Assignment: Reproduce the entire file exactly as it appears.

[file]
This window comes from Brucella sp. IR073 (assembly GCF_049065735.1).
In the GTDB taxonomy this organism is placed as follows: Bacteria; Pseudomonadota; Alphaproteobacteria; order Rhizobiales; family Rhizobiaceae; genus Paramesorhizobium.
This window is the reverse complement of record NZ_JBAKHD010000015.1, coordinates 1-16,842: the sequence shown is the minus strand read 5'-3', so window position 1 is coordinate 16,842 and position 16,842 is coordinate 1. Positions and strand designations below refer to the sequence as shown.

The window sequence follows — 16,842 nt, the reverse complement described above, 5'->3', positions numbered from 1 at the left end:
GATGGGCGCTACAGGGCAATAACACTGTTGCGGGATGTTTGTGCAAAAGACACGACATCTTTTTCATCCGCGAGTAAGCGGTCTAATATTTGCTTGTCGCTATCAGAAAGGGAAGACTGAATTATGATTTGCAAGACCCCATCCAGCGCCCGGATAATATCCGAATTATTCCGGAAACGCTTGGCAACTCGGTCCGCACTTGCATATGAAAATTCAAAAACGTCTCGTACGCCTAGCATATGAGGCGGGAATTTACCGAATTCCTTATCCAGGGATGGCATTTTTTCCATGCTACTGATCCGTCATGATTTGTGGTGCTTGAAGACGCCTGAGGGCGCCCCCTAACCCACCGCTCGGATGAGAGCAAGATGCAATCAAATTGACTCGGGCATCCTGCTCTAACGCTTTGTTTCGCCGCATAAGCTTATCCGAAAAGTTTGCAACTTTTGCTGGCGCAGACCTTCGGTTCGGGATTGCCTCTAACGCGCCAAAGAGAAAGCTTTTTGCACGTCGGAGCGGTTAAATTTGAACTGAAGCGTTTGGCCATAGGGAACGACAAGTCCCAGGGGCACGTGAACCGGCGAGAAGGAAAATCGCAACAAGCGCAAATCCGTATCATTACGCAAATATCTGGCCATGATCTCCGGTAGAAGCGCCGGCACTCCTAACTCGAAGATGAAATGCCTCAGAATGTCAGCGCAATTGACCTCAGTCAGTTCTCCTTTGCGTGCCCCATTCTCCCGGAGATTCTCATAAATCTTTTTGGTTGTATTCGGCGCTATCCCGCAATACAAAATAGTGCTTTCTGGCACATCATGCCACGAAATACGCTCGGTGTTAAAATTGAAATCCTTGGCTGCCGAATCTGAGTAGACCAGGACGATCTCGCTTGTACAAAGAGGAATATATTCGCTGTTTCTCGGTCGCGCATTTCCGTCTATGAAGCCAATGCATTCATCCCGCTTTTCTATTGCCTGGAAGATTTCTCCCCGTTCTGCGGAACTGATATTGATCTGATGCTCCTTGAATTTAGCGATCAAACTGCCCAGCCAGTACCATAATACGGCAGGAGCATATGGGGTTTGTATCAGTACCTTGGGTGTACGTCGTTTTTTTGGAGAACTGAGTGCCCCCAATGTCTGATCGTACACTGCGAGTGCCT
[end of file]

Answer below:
This window comes from Brucella sp. IR073 (assembly GCF_049065735.1).
In the GTDB taxonomy this organism is placed as follows: Bacteria; Pseudomonadota; Alphaproteobacteria; order Rhizobiales; family Rhizobiaceae; genus Paramesorhizobium.
This window is the reverse complement of record NZ_JBAKHD010000015.1, coordinates 1-16,842: the sequence shown is the minus strand read 5'-3', so window position 1 is coordinate 16,842 and position 16,842 is coordinate 1. Positions and strand designations below refer to the sequence as shown.

The window sequence follows — 16,842 nt, the reverse complement described above, 5'->3', positions numbered from 1 at the left end:
GATGGGCGCTACAGGGCAATAACACTGTTGCGGGATGTTTGTGCAAAAGACACGACATCTTTTTCATCCGCGAGTAAGCGGTCTAATATTTGCTTGTCGCTATCAGAAAGGGAAGACTGAATTATGATTTGCAAGACCCCATCCAGCGCCCGGATAATATCCGAATTATTCCGGAAACGCTTGGCAACTCGGTCCGCACTTGCATATGAAAATTCAAAAACGTCTCGTACGCCTAGCATATGAGGCGGGAATTTACCGAATTCCTTATCCAGGGATGGCATTTTTTCCATGCTACTGATCCGTCATGATTTGTGGTGCTTGAAGACGCCTGAGGGCGCCCCCTAACCCACCGCTCGGATGAGAGCAAGATGCAATCAAATTGACTCGGGCATCCTGCTCTAACGCTTTGTTTCGCCGCATAAGCTTATCCGAAAAGTTTGCAACTTTTGCTGGCGCAGACCTTCGGTTCGGGATTGCCTCTAACGCGCCAAAGAGAAAGCTTTTTGCACGTCGGAGCGGTTAAATTTGAACTGAAGCGTTTGGCCATAGGGAACGACAAGTCCCAGGGGCACGTGAACCGGCGAGAAGGAAAATCGCAACAAGCGCAAATCCGTATCATTACGCAAATATCTGGCCATGATCTCCGGTAGAAGCGCCGGCACTCCTAACTCGAAGATGAAATGCCTCAGAATGTCAGCGCAATTGACCTCAGTCAGTTCTCCTTTGCGTGCCCCATTCTCCCGGAGATTCTCATAAATCTTTTTGGTTGTATTCGGCGCTATCCCGCAATACAAAATAGTGCTTTCTGGCACATCATGCCACGAAATACGCTCGGTGTTAAAATTGAAATCCTTGGCTGCCGAATCTGAGTAGACCAGGACGATCTCGCTTGTACAAAGAGGAATATATTCGCTGTTTCTCGGTCGCGCATTTCCGTCTATGAAGCCAATGCATTCATCCCGCTTTTCTATTGCCTGGAAGATTTCTCCCCGTTCTGCGGAACTGATATTGATCTGATGCTCCTTGAATTTAGCGATCAAACTGCCCAGCCAGTACCATAATACGGCAGGAGCATATGGGGTTTGTATCAGTACCTTGGGTGTACGTCGTTTTTTTGGAGAACTGAGTGCCCCCAATGTCTGATCGTACACTGCGAGTGCCT